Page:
W2O intern Phoebe Racine is a member of the Class of 2014 at Dartmouth College. She studies Environmental Studies and Anthropology. This summer she is conducting a research project on Recirculating Aquaculture Systems, and is interning at the Healthy and Sustainable Food Program at the Harvard Center for Health and the Global Environment, and Women Working for Oceans.

Phoebe Racine


I’m Phoebe Racine, a rising senior at Dartmouth College and I’ve chosen to spend my summer doing research and then some more research. With two Dartmouth advisors, the lovely Anne Kapuscinski and Kim Locke, I have been reading deeply into the literature of food energy, but more specifically the energy that goes into and out of fish farming-aquaculture. At the Center for Healthy and Sustainable Food at Harvard, I’ve been working for Barton Seaver, where I’ve also been researching food energy and additionally nutrition. Finally, with Women Working for Oceans I’ve been able to see more of the action! I’ve attended state meetings in support of the State Bill to ban plastic grocery bags and have begun to write articles for blogs. Kapuscinski and Locke work extensively on Integrated Food Energy Systems, Seaver is a renowned seafood chef turned restorative seafood extraordinaire and W2O is a Boston-based nonprofit that works towards bettering our ocean through education and advocacy. You could say I’m lucky to have such (cough cough intimidating) cool bosses!

        But here is something I’ve learned through many hours of internet searches, countless articles and papers read, and multiple phone calls and meetings-putting fish on the table is confusing! What’s healthy? What’s sustainable? If I want to eat fish, which fish should I choose? These are just few of the questions I still think about and fuss over. However, today I have more answers than I had yesterday and I want to share with you some of my takeaways. Hopefully, you’ll find these both interesting and surprising!

1. 36% of all fish caught end up feeding pigs, chicken and farmed fish.

  • What this means: Livestock need certain levels of protein in their diet and for a long time these “trash fish” have been the cheapest way to get that protein.

  • What you can do: avoid eating carnivorous or omnivorous farmed species like shrimp, and in the case of land animals, do your best to eat grass fed or cage free.

2. More than “75% of global fisheries are traded while only 7% of meat, 17% of wheat, and 5% of rice is traded.” (Costa-Pierce et.al. 2011)

  • What this means: The fish you’re eating likely has hefty food miles attached to it! Ouch. However, there is hope, see number 4.

3. “At present, approximately 40% of all consumed fish and shellfish are farmed, and a 70% increase in aquaculture production by the year 2030 is predicted (FAO 2004).”

  • What this means: Aquaculture is fast growing field, which, overall is a wonderful thing! However, many of our farmed seafood products come from developing countries with looser regulations. Farmed seafood in developing countries have a whole host of pros and cons that deserve a book rather than a blurb on a blog post.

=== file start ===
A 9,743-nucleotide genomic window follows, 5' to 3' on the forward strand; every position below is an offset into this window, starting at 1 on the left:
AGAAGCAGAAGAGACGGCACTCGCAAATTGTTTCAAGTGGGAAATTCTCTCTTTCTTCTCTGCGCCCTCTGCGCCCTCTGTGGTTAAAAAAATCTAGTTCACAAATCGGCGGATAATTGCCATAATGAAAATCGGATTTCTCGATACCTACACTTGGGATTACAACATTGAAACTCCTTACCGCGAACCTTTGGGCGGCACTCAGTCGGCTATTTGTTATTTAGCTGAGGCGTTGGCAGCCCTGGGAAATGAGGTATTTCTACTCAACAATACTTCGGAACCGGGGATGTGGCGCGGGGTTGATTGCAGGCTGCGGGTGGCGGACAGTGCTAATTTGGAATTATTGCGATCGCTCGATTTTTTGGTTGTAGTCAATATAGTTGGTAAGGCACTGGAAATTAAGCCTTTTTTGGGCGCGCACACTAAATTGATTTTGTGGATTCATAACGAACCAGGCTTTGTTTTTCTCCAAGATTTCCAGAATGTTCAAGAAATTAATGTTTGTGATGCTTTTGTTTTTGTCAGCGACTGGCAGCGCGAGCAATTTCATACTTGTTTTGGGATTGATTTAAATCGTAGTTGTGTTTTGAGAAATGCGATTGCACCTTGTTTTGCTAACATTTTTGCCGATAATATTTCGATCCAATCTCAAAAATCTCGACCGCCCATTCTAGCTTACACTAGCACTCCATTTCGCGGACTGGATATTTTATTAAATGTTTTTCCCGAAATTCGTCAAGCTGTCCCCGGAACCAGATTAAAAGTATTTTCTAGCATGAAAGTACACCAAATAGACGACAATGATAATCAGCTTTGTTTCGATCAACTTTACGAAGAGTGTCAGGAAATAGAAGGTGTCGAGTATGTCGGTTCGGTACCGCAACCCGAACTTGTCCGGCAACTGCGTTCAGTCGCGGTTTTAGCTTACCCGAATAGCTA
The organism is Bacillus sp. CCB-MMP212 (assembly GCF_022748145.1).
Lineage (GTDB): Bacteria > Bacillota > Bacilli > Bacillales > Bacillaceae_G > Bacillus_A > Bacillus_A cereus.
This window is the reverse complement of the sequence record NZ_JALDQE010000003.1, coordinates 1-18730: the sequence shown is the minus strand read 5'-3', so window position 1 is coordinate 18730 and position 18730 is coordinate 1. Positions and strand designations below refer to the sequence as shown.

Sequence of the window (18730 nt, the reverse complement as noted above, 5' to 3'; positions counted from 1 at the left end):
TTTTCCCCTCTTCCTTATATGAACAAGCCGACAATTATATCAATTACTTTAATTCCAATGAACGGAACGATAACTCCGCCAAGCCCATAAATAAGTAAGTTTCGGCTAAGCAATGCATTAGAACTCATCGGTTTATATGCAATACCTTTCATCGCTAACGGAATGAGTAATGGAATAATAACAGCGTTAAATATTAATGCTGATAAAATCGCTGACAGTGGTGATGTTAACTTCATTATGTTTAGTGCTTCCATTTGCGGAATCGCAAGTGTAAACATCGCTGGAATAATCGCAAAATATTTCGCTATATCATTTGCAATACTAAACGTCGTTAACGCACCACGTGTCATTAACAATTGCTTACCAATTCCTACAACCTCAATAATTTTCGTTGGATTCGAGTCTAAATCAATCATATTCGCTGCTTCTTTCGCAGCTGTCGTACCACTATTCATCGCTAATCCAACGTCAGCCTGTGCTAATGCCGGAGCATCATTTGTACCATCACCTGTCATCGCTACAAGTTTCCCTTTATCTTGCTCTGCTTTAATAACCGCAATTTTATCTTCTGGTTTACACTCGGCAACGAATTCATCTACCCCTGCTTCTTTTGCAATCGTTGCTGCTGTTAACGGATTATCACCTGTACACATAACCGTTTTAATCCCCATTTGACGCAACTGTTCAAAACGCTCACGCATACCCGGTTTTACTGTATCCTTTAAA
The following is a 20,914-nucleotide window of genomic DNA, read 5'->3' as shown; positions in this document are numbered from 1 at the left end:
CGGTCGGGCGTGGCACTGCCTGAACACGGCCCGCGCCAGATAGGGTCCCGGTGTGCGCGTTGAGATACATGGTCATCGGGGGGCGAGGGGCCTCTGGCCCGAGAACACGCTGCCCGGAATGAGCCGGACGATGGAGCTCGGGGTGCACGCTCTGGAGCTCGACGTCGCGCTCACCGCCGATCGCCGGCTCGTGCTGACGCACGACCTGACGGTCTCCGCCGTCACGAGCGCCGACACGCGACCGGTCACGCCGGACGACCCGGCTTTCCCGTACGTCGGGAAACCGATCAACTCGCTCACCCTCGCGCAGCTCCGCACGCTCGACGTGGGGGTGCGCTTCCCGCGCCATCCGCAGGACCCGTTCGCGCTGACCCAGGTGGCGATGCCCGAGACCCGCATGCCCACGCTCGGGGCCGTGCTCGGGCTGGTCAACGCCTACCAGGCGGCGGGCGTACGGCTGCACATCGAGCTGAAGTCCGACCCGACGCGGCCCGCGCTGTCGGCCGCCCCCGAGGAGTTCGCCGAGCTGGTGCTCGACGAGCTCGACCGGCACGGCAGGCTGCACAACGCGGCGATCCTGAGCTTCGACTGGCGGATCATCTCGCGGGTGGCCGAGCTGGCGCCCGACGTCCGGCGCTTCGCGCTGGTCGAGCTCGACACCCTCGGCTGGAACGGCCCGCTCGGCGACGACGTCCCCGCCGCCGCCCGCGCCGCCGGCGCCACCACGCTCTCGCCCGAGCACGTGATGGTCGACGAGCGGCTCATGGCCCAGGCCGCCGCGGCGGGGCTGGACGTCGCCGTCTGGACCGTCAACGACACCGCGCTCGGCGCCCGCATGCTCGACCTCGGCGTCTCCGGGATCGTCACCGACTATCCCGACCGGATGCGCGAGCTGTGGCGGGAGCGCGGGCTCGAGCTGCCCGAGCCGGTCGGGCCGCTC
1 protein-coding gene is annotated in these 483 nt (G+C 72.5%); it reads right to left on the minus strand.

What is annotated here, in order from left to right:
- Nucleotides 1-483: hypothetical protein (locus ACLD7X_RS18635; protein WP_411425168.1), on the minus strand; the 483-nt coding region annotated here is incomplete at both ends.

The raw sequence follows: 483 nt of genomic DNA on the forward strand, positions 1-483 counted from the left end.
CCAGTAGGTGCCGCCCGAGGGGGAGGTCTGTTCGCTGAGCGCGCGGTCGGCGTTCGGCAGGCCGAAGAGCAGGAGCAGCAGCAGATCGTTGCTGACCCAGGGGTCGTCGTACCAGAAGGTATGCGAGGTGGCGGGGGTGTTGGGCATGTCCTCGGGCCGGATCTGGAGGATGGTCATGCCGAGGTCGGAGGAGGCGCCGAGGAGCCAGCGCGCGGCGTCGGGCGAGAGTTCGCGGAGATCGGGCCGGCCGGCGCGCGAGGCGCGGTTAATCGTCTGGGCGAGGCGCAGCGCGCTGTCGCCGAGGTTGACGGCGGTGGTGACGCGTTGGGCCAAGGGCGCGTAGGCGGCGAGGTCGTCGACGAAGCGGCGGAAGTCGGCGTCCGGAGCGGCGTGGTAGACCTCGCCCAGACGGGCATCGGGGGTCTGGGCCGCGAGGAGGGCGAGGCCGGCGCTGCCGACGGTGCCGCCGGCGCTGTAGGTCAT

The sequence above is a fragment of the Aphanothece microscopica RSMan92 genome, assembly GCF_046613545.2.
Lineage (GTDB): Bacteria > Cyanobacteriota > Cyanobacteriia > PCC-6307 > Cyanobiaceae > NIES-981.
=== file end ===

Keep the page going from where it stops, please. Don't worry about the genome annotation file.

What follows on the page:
• What you can do: Look at where your farmed fish is coming from. If it doesn’t give you a real location, than I say don’t buy it.

4. The LARGEST Recirculating Aquaculture farm is located in the U.S.! It’s called Blue Ridge Aquaculture and is located in Virginia.

  • What this means: Recirculating aquaculture is a type of fish farming that recycles more than 95% of its water. It therefore significantly limits pollution into the surrounding environment, recaptures nutrients, and halts the spread of disease and invasive species.

  • What you can do: There is an awesome, healthy, relatively sustainable source of fish that could be only minutes away from you! Buy American farmed fish if you can, you’d be supporting a growing field that’s rapidly improving its science.

5. Did I just say healthy? Why yes. “Fish are the most valuable foods for human nutrition, disease prevention, and brain development of any foods since they have the highest nutrient density (highest protein and oil contents in their flesh) of all food animals (Smil, 2002). ”

  • What this means: Fish are awesome sources of protein and nutrients!

  • What you can do: Don’t be afraid to eat fish. It’s widely agreed upon the the health benefits of eating fish at any stage in your life far outweigh the costs.

6. But isn’t seafood expensive? Not always! Canned seafood is actually a great and (often) cheaper alternative.

  • What you can do: When buying canned seafood make sure to go for a BPA free can with a brine or water base rather than oil. Since oil is not soluble in water omega-3s are maintained at the same levels as you would find in regular fillets.


Fish, let alone food, can be a confusing topic. I hope I’ve provided you either some clarity or some information (also some links below) that is easy to keep with you.

All my best, Phoebe Racine

Fish or Foe?

Fishing for fast, easy nutrition? Consider Canned!

Blue Ridge Aquaculture

W2O’s ocean friendly restaurant list